What did the term billet mean in World War 1?
Billets were lodgings for soldiers.
A billet was an assigned place to sleep on base, usually in a barracks or onboard a ship. The British commonly billeted soldiers in the homes of the colonists. Off base, they have tents if they even get to stop long enough to sleep. Mostly they just sleep in the open or any cubby hole place they can find, sadly that is usually a trench.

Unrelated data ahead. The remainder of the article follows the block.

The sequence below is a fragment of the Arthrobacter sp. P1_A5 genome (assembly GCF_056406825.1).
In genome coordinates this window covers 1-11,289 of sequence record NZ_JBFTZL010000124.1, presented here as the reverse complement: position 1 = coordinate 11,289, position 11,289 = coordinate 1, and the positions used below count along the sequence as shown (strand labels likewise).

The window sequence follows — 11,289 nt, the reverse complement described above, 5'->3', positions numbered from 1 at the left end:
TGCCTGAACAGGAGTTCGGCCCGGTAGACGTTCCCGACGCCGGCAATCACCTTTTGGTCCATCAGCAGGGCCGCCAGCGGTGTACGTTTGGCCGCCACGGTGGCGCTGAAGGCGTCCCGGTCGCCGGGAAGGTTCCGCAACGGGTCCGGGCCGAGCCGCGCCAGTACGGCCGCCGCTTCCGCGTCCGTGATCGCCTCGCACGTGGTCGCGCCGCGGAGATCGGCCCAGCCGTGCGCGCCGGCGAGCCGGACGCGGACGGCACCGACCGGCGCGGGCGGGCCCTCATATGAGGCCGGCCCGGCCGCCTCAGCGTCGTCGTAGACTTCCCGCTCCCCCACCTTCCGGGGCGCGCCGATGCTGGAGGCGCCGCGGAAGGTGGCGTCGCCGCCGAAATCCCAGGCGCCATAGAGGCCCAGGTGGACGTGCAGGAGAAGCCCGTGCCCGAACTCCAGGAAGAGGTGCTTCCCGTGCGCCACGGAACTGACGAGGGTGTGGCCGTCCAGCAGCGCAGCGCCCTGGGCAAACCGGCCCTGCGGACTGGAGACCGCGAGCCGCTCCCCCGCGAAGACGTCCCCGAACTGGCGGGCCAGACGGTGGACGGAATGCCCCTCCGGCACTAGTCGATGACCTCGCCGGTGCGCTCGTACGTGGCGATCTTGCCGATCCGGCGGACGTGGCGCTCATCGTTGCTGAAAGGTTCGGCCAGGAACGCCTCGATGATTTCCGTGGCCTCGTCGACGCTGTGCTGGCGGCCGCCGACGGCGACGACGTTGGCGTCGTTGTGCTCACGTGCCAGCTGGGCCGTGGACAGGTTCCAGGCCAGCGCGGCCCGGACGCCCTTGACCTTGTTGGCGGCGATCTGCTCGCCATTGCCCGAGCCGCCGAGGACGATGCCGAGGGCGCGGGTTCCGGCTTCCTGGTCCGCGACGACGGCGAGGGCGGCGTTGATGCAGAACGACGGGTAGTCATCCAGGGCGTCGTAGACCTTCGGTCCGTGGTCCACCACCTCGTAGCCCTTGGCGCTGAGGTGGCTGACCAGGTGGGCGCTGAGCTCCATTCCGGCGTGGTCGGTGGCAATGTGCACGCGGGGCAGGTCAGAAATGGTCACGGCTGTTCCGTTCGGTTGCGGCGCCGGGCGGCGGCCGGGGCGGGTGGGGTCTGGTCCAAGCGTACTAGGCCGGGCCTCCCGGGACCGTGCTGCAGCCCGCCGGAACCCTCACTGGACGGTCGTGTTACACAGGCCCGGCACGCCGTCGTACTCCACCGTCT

The term is a Jamaican Patois abbreviation of the word bottom into batty. The term was brought to the United Kingdom by post-World War II Jamaican immigrants. The term was further popularised in the United Kingdom by the rise of British comedian Sacha Baron Cohen, and his portrayal of the character Ali G.